Navigating Rough Emotions

Navigating Rough Emotions

Over the past few weeks, many people have shared with me that life seems very tough right now. I have been told these difficult feelings are not pinpointed to any specific events; rather, the feelings seem to be a general overall sense of “malaise” and even sadness. While I feel I can not offer a tangible “solution,” for navigating rough emotions, I try to  listen and empathize. If you are sharing in these feelings right now, know that you are not alone. Tumultuous politics, serious environmental issues, and concern for the future can all feed a sense of dread. I too have had recent questions: Why does there seem to be so much suffering, both in the world and personally? Isn’t all this yoga practice suppose to help with that?
This morning while pondering such thoughts I opened this little green booklet written by Swami Gurusharanananda, one of my spiritual teachers. The words I read told me that in order to advance towards Self Realization (the goal of yoga), the seeker must continually remember the divine. Never lose sight of the sublime, no matter the hardship. While performing all duties, keep your mind aware of that greater purpose. Choose your associations carefully, as all that we experience leaves an imprint on the mind. And most importantly, practice your yoga and meditation, over and over again.The power of discrimination (viveka) and correct thinking comes with greater ease the more you dedicate to your personal practice. When such thoughts of despair find their way into your mind, notice them not as a sign of a failing practice, not that you are failing, but that you should practice with more dedication. In this way, you will see that there is a oneness that pervades each and every form and person you meet, there is a oneness behind every sect, every creed, and every religion.

We are one.

Minimalism: Purusha vs Prakriti

Minimalism: Purusha vs Prakriti

A flash of thought: Is Minimalism intrinsically Masculine? An effort to seek the formless- or to pair down form to its barest essentials? Pure Consciousness- Purusha?

While the world of Prakriti- the Feminist essence of life, teems with abundance and fullness. An overgrown forest floor, vs a barren dessert? Our full luscious bellies, vs trim starvation? Is our obsession with minimalism another mark to override the feminine fullness?

Wandering thoughts of a Vata mind… My question to you: Is Minimalism intrinsically Masculine?

Three Practices to Build Soma

Three Practices to Build Soma

In my yoga classes, I have been discussing the concept of Soma.  In Ayurveda and yoga, Soma is the nectar of life- it rejuvenates and restores the body to create a feeling of fullness in Prana – life energy. In some references, Soma is a special plant that offers the elixir of long life.  Amrit- or nectar – is another description of Soma.  Soma is said to be made in the body via the pineal gland, and is related to the upper Chakras (Ajna and Sahasrara).  Soma provides a youthful vigor and sharp mind.  I have been discussing Soma  because it is autumn, the season of Vata.  This is a time of year where the natural world “dries up.” As cold weather moves in, we move indoors and become more susceptible to illness.  To balance out these tendencies, we should engage in practices that will nourish and restore our bodies and our minds.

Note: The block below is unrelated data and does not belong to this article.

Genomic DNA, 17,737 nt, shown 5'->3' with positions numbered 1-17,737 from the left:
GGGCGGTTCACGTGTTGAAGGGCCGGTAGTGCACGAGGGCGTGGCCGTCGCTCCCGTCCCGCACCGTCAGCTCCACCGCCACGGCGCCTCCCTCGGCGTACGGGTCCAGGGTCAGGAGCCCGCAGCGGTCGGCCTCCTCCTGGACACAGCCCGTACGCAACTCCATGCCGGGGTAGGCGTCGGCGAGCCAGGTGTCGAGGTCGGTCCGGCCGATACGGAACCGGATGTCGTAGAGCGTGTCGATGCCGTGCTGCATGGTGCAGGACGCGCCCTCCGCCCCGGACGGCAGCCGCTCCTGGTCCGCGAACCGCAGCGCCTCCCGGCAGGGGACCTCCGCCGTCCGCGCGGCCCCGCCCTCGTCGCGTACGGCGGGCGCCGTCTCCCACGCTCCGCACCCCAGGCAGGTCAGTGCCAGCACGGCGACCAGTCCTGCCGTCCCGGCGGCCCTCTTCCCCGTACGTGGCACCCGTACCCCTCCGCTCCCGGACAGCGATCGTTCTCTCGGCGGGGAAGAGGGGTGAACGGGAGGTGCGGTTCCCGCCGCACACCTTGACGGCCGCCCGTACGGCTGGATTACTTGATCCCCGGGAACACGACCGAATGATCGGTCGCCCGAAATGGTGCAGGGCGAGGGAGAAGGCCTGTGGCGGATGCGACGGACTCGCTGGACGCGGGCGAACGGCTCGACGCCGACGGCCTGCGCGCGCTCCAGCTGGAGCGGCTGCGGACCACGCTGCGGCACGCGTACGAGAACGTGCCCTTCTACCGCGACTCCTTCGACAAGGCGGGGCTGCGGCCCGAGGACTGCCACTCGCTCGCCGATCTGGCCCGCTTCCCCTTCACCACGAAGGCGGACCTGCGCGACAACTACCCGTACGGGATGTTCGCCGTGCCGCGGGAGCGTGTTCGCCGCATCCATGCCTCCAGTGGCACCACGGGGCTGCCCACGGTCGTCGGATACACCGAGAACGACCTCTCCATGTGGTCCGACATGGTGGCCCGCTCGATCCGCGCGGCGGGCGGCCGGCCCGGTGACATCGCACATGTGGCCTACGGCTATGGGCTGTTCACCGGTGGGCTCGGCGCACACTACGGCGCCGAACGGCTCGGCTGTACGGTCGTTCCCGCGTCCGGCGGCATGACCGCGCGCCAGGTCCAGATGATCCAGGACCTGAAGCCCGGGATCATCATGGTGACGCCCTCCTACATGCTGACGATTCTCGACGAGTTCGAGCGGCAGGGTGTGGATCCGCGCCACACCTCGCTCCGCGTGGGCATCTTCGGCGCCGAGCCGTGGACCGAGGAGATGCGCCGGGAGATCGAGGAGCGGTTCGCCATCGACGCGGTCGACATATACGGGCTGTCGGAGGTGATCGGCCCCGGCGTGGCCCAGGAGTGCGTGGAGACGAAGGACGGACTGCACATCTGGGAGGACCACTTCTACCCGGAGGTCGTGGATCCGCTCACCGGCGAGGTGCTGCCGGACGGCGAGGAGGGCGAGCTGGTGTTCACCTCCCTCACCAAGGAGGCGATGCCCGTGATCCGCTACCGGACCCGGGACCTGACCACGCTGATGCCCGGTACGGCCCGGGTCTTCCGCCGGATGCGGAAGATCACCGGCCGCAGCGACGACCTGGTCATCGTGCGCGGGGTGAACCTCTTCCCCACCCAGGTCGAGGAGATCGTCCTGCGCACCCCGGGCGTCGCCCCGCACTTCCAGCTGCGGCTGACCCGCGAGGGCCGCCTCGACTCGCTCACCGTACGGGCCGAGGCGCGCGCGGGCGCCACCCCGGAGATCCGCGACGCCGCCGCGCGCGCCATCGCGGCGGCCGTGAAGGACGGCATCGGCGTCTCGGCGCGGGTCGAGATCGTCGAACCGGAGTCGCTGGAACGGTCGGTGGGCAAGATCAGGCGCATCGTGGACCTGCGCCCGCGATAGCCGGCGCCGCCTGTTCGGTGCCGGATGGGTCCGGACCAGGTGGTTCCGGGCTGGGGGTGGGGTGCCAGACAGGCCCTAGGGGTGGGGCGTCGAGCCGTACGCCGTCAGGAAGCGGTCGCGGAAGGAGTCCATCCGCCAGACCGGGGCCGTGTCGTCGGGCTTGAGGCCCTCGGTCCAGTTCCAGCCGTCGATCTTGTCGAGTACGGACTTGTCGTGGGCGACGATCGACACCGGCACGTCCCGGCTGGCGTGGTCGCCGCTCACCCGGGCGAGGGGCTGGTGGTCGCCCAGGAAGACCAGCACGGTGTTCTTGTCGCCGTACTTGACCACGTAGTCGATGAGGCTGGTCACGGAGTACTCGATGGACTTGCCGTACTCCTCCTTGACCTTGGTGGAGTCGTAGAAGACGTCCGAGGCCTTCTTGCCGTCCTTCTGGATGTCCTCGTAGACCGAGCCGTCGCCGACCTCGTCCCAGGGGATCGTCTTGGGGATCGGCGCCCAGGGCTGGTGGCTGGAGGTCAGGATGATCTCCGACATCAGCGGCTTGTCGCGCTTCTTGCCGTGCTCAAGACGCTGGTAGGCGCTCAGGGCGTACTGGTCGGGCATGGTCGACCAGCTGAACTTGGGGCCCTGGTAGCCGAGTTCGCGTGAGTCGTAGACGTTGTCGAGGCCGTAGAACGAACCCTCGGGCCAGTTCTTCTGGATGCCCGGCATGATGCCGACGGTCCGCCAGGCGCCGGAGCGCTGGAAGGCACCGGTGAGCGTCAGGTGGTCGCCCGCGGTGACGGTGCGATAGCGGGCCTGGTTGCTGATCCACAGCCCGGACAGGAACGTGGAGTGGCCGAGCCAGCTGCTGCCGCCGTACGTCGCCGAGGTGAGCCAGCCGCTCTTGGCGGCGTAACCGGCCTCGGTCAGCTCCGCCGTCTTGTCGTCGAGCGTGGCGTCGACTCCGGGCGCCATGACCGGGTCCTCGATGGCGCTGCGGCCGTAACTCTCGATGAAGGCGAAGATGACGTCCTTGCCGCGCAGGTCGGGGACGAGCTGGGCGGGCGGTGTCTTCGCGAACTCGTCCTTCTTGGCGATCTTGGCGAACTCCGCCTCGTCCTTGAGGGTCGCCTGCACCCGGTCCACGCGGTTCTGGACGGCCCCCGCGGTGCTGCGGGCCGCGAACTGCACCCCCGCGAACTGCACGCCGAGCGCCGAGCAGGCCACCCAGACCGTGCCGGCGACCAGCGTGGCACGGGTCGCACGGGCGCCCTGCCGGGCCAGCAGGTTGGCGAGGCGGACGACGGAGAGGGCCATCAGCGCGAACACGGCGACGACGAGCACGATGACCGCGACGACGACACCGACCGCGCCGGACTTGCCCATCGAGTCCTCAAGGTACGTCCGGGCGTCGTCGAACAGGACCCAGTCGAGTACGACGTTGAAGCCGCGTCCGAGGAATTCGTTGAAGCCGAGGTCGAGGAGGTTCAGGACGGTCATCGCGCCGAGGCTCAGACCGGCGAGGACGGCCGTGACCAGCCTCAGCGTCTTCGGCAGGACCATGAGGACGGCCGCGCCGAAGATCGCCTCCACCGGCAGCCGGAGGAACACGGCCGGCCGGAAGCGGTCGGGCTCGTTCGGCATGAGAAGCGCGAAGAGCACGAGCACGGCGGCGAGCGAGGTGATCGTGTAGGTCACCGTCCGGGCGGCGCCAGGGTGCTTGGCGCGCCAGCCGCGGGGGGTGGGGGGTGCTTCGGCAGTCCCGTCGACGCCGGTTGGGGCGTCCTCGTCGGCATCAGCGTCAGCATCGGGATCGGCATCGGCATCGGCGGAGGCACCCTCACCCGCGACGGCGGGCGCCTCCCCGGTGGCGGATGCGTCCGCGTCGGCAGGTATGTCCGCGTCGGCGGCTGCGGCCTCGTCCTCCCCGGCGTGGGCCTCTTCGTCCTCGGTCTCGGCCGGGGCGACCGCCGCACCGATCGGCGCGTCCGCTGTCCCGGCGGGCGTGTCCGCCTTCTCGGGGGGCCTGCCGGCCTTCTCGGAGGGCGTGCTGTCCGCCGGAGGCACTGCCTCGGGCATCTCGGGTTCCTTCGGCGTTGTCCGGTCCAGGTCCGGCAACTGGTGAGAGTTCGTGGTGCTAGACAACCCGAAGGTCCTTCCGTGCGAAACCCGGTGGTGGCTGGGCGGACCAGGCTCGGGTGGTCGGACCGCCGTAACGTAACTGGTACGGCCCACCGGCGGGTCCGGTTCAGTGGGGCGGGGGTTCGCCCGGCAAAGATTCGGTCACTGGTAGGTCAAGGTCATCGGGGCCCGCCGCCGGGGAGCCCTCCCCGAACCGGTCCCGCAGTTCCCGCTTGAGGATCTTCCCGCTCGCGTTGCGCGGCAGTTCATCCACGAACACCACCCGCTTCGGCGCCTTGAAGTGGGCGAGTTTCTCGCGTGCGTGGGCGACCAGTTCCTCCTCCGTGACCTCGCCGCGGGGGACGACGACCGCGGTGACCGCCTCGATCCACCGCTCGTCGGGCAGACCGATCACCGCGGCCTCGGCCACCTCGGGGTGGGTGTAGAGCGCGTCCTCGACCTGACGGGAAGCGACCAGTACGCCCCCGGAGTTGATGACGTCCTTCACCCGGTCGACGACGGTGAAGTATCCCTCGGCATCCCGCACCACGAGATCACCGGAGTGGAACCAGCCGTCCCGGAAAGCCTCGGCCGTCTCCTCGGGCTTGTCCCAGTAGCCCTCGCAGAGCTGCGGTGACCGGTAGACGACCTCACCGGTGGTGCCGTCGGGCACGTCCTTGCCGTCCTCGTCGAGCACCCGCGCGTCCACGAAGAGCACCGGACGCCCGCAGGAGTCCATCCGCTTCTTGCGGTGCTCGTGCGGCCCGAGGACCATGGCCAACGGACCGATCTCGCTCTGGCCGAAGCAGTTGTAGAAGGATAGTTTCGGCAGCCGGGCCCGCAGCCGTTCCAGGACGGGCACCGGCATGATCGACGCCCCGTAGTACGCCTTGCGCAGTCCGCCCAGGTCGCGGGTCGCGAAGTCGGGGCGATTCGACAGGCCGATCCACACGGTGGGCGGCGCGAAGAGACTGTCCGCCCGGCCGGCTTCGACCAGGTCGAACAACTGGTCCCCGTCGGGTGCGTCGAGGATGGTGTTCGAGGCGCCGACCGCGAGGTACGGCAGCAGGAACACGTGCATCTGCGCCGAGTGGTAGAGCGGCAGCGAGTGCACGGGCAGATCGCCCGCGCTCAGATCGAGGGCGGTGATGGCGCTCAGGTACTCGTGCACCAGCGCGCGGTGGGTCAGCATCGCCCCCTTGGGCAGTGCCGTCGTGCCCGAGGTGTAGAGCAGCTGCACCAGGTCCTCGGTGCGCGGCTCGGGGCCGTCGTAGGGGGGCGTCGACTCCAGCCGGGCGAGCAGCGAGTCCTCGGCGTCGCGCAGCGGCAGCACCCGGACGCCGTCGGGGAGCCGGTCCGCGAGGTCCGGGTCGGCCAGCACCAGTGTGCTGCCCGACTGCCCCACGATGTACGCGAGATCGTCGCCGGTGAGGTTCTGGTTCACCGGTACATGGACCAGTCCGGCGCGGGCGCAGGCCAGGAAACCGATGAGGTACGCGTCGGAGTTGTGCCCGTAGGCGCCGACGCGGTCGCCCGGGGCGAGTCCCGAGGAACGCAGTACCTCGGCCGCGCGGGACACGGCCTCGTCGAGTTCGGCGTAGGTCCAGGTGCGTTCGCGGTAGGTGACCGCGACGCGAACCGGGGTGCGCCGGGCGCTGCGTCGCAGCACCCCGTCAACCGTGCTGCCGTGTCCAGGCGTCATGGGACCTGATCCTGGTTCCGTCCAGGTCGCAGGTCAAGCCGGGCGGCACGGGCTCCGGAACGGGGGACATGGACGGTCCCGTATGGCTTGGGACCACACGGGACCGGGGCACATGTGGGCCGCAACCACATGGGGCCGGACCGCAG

Luckily, autumn is the time of year where people begin to return to their yoga practices.  As every yoga teacher in New England knows, the summer months can feel a little empty in the yoga studio. Everyone is outside enjoying the beautiful weather, walking, biking, hiking, or just sitting on the porch with a friend or book.   Going to yoga class takes a back seat, and sometimes the entire yoga practice does likewise.  I understand: I too like to be outside in the garden, walking, and hiking.  But yoga practice gives us more energy to engage in those activities.  Our yoga practice improves circulation of water, blood, and lymph, increases synovial fluid in the joints, and creates peace of mind, all of which are important to keeping up our energy and our immune system.  So when I see folks returning in the autumn, I am happy to know that they are attending to their health and well-being, so that they have a better reserve to help them through the cold winter months.